We recently wrote about ongoing assessments as a key component of a best practices anti-corruption and anti-bribery program. One of our colleagues commented that such a tool is also one with which a company should begin to craft its compliance program. The simple reason is straightforward; one cannot define, plan for, or design an effective compliance program to prevent bribery and corruption unless you can measure the risks you face. Therefore this post will discuss the tool that an entity should utilize to build its anti-corruption and anti-bribery program around, the Risk Assessment.
We believe that for this reason both the Principles of Federal Prosecution of Business Organization (US Sentencing Guidelines) and its section on corporate compliance programs and the UK Bribery Act’s Consultative Guidance list Risk Assessment as the initial step in creating an effective anti-corruption and anti-bribery program. This posting will review the specifics of an effective Risk Assessment and how it will form the development, implementation and maintenance of any best practices compliance program.
US Sentencing Guidelines
The US Sentencing Guidelines state “compliance and ethics program shall be reasonably designed, implemented, and enforced so that the program is generally effective in preventing and detecting criminal conduct.” The Report of the Ad Hoc Advisory Group on the Organizational Sentencing Guidelines stated that “Each organization will need to scrutinize its operating circumstances, legal surroundings, and industry history to gain a practical understanding of the types of unlawful practices that may arise in future organizational activities.”
Writing in the most recent issue of the Society of Corporate Compliance and Ethics Magazine (SCCE) (Vol. 7 / No. 5)(Oct. 2010), Russ Berland suggested that a compliance risk assessment (1) catalogues the legal and compliance requirements facing the company; (2) uses information gathering tools such as interviews, surveys, benchmarking and document review to determine the company’s risks of failing to comply with legal and regulatory requirements; and (3) analyzes those risks to prioritize them according to likelihood, impact, and velocity.
Properly utilized, a Risk Assessment will identify risks/gaps and monitor/review performance against ongoing business requirement and compliance best practices. Such an assessment can also be used to guide a company on how to mitigate the most significant risks through implementation of a best practices compliance program and to make an organization’s effort less “reactive” and more “proactive”.
UK Bribery Act
Principle 1 of the UK Bribery Act’s Consultative Guidance states, “Risk Assessment-The commercial organisation regularly and comprehensively assesses the nature and extent of the risks relating to bribery to which it is exposed.” The Guidance points towards several key risks which should be evaluated in this process. These risk areas include:
1. Internal Risk – this could include deficiencies in
• employee knowledge of a company’s business profile and understanding of associated bribery and corruption risks;
• employee training or skills sets; and
• the company’s compensation structure or lack of clarity in the policy on gifts, entertaining and travel expenses.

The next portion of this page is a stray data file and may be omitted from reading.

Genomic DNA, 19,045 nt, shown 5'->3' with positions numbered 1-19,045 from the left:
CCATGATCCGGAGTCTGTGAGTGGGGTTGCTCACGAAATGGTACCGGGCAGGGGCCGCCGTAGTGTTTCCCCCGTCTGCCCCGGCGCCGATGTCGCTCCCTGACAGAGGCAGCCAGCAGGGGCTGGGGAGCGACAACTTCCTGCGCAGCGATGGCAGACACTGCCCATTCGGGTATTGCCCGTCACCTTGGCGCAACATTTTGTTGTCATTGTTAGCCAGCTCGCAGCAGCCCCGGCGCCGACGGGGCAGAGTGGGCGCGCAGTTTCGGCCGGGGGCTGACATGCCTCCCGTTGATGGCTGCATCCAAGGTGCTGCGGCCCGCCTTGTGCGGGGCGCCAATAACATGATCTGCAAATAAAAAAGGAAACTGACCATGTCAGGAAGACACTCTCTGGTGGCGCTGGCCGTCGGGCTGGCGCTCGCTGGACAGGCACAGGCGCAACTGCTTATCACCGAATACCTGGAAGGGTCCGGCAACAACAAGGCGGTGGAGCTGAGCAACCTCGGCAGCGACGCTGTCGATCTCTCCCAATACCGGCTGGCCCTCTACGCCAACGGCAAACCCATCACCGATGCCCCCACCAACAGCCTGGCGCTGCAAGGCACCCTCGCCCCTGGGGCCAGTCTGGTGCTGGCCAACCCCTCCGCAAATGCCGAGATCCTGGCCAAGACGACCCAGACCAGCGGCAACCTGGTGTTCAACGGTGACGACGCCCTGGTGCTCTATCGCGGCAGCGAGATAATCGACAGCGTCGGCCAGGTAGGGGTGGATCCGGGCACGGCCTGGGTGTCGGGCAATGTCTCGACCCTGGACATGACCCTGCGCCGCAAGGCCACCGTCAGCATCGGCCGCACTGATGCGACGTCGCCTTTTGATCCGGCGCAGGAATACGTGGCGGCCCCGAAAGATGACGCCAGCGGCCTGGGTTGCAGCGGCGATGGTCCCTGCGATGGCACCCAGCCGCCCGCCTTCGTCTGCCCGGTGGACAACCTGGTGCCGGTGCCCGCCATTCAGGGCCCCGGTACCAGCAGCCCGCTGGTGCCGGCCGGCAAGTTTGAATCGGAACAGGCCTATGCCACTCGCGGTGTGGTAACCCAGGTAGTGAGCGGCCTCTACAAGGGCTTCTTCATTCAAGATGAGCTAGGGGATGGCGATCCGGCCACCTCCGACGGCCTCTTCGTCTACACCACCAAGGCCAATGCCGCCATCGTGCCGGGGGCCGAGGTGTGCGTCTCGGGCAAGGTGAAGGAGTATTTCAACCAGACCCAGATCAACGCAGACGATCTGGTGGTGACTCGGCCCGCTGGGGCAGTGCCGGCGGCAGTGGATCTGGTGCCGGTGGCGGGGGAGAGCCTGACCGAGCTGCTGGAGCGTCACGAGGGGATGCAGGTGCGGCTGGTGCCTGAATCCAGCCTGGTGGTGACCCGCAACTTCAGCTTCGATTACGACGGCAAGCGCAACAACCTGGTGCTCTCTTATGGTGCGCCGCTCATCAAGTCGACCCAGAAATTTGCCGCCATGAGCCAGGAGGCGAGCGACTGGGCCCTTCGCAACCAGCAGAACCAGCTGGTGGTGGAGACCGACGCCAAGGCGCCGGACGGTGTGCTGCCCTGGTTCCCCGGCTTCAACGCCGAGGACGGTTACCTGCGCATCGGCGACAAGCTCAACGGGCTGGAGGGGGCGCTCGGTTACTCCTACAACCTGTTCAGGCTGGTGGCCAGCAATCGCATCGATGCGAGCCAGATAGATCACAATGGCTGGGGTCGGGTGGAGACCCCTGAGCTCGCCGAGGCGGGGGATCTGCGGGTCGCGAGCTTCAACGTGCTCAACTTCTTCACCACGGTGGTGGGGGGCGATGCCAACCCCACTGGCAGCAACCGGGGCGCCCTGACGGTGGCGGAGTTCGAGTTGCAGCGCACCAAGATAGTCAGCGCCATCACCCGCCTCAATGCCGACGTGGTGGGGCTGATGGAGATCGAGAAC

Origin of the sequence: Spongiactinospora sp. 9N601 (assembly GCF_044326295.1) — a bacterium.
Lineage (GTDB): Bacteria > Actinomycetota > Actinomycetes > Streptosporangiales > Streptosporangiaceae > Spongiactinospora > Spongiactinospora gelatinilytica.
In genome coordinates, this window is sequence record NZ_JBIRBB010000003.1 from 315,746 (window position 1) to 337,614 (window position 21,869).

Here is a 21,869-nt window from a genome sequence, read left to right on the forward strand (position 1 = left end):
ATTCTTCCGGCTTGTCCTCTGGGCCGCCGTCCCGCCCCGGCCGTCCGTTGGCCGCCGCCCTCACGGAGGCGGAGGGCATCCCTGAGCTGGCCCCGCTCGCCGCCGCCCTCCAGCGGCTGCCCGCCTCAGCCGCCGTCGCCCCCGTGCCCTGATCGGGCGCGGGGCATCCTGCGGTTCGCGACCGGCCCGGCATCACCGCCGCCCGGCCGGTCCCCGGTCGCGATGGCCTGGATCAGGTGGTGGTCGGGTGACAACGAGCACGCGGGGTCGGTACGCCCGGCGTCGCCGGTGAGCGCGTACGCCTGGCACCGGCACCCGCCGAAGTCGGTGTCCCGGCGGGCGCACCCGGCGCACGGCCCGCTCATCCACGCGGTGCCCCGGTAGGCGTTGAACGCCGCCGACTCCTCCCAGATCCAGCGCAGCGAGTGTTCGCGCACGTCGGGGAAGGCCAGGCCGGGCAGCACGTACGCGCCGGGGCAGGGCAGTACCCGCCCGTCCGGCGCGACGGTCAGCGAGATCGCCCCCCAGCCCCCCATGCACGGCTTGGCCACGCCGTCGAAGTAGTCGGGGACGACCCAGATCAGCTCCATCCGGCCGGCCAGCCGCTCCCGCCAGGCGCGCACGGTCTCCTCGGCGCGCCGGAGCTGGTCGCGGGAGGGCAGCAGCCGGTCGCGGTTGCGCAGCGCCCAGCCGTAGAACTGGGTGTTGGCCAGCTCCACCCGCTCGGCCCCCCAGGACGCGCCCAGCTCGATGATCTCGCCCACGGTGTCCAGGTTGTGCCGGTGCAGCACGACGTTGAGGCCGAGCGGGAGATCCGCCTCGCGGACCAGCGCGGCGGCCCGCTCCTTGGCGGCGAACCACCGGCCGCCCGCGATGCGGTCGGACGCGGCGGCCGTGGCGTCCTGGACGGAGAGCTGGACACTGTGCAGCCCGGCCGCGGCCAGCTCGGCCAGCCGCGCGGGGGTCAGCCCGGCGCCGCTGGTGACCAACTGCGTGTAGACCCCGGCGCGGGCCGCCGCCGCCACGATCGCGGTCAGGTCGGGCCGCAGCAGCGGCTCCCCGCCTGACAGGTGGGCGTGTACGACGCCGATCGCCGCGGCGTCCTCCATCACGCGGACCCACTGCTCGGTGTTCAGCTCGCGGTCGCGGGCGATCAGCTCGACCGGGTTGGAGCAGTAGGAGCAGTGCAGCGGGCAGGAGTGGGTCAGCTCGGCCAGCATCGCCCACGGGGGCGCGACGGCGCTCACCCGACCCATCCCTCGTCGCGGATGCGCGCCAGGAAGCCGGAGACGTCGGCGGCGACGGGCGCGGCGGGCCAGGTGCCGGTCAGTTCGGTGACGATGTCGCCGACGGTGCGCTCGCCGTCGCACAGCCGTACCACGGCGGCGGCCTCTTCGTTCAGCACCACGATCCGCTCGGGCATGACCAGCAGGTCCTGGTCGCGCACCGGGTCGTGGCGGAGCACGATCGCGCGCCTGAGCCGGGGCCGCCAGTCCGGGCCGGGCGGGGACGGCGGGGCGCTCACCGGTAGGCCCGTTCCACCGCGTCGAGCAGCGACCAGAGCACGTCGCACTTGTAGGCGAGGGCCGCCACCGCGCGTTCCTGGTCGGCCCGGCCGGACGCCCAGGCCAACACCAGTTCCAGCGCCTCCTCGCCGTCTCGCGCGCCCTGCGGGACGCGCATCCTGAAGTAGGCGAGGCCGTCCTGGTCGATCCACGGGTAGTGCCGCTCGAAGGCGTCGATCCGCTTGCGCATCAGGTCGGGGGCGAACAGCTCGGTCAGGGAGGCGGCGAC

2. Country Risk – this type of risk could include: (a) perceived high levels of corruption as highlighted by corruption league tables published by reputable Non-Governmental Organizations such as Transparency International; (b) factors such as absence of anti-bribery legislation and implementation and a perceived lack of capacity of the government, media, local business community and civil society to effectively promote transparent procurement and investment policies; and (c) a culture which does not punish those who seeks bribes or make other extortion attempts.
3. Transaction Risk – this could entail items such as transactions involving charitable or political contributions, the obtaining of licenses and permits, public procurement, high value or projects with many contractors or involvement of intermediaries or agents.
4. Partnership risks – this risk could include those involving foreign business partners located in higher-risk jurisdictions, associations with prominent public office holders, insufficient knowledge or transparency of third party processes and controls.
Risk Assessment as ‘Best Practices’
Both cornerstones of guidance available to the Foreign Corrupt Practices Act (FCPA) compliance practitioner include ongoing Risk Assessment as a key component of any best practices program. The text of each document and the remarks by commentators make clear the reasons for such an ongoing assessment. Not only do best practices evolve but companies and business evolve. A well-managed organization makes an assessment of the risks it faces now and in the future and then designs appropriate risk management and control mechanisms to control such risks.
Attention should also be paid to who and how the assessment is conducted. Berland, in his article cited above, has noted that unless the Risk Assessment is protected by some form of privilege, such as the attorney-client privilege or attorney work-product privilege, the Risk Assessment “May be disclosed outside the company in the event of criminal investigation or private litigation.” However, the key point is that a Risk Assessment is absolutely mandatory and must be used as a basis for design of an effective compliance policy, whether under the FCPA or the UK Bribery Act. If a Risk Assessment is not used, it might be well nigh impossible to argue that your compliance program meets even the basic standards of either law.
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© Thomas R. Fox, 2010